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Dutch

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Age : 53
Location : On the road.......
Registration date : 2010-11-06

PostSubject: Re: reaming large chambers   Thu Jun 13, 2013 3:02 am

I rarely smoke Virginia blends in my larger pipes, due to the higher nicotine content of most Virginia's. Instead, I prefer to smoke one of the faster burning cigar leaf blends, such as Cornell and Diehl Billy Budd. Larger bowled pipes are especially well suited to English style Latakia blends as well.
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alfredo_buscatti

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Age : 63
Location : Piedmont, North Carolina
Registration date : 2007-12-17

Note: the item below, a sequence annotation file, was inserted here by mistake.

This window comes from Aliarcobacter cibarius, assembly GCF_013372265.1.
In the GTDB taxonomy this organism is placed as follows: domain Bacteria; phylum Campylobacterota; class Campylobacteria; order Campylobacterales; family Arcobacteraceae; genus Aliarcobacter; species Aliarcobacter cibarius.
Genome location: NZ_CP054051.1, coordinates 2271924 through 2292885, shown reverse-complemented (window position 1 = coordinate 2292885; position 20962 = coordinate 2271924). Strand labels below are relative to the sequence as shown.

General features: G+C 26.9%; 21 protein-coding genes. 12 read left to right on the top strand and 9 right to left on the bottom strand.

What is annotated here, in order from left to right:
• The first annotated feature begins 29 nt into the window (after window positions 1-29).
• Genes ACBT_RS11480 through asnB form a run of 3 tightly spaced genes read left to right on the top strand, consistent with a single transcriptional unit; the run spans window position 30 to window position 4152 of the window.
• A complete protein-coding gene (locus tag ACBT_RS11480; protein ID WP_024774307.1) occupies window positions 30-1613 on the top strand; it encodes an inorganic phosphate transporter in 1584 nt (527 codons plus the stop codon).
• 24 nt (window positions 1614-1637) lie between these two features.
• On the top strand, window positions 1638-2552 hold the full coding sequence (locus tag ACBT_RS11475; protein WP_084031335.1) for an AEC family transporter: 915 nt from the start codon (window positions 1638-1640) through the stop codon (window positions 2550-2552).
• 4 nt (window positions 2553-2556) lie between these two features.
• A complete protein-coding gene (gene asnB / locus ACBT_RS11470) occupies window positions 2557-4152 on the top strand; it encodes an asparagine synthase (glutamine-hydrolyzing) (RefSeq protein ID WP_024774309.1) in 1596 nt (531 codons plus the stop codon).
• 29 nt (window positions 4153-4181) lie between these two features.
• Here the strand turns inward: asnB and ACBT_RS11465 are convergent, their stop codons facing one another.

PostSubject: Re: reaming large chambers   Wed Jun 19, 2013 4:33 am

I used to use a Senior Reamer with the blades reaming 360 degrees at a time. But then I got uneven results as the cake was not the same thickness all around the bowl. For some time now I ream with the Senior entirely closed. I spot ream where and how much needed. I feel this gives me more control, the most important feature of which is I don't over-ream an area of less cake simultaneously as I ream an area with more.
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riff raff

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Location : Western Maryland
Registration date : 2011-05-24

PostSubject: Re: reaming large chambers   Wed Jun 19, 2013 7:02 am

The Castleford set will not work on very large bowled pipes. You probably did just as well with the scissors as with the Senor.  I like how on the Castleford, the blades are all at the same angle, resulting in an even ream for the entire bowl (as long as the bit fits).  But, on the Senor, jaws bulge out on one spot, making it tricky to ream evenly.  I rarely use my Senor.  In my opinion without a lot of care, you can do more damage than good with the Senor reamer.